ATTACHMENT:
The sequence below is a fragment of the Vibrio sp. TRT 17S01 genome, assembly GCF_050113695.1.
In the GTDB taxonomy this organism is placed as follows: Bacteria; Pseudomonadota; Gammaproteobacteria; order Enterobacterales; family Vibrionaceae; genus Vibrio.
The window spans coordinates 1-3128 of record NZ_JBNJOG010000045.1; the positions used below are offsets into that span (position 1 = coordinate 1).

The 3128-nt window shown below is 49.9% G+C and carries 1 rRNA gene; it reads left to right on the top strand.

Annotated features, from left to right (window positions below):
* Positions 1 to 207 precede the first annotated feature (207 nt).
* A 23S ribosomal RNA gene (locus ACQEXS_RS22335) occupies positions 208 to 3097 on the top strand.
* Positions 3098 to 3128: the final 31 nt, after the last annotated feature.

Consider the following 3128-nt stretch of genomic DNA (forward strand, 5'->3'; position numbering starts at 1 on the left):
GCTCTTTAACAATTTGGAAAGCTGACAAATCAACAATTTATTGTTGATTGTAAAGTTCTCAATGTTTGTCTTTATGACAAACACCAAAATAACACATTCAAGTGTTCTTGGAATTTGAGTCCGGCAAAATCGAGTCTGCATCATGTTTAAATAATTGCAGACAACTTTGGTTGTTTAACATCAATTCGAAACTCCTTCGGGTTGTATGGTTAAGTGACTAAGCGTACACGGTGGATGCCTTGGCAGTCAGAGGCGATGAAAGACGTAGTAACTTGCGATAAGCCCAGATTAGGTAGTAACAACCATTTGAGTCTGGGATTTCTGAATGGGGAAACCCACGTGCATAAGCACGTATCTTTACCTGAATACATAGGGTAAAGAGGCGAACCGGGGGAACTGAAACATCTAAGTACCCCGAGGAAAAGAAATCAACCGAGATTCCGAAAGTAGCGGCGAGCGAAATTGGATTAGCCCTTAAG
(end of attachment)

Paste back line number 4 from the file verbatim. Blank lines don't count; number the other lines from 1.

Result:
The 3128-nt window shown below is 49.9% G+C and carries 1 rRNA gene; it reads left to right on the top strand.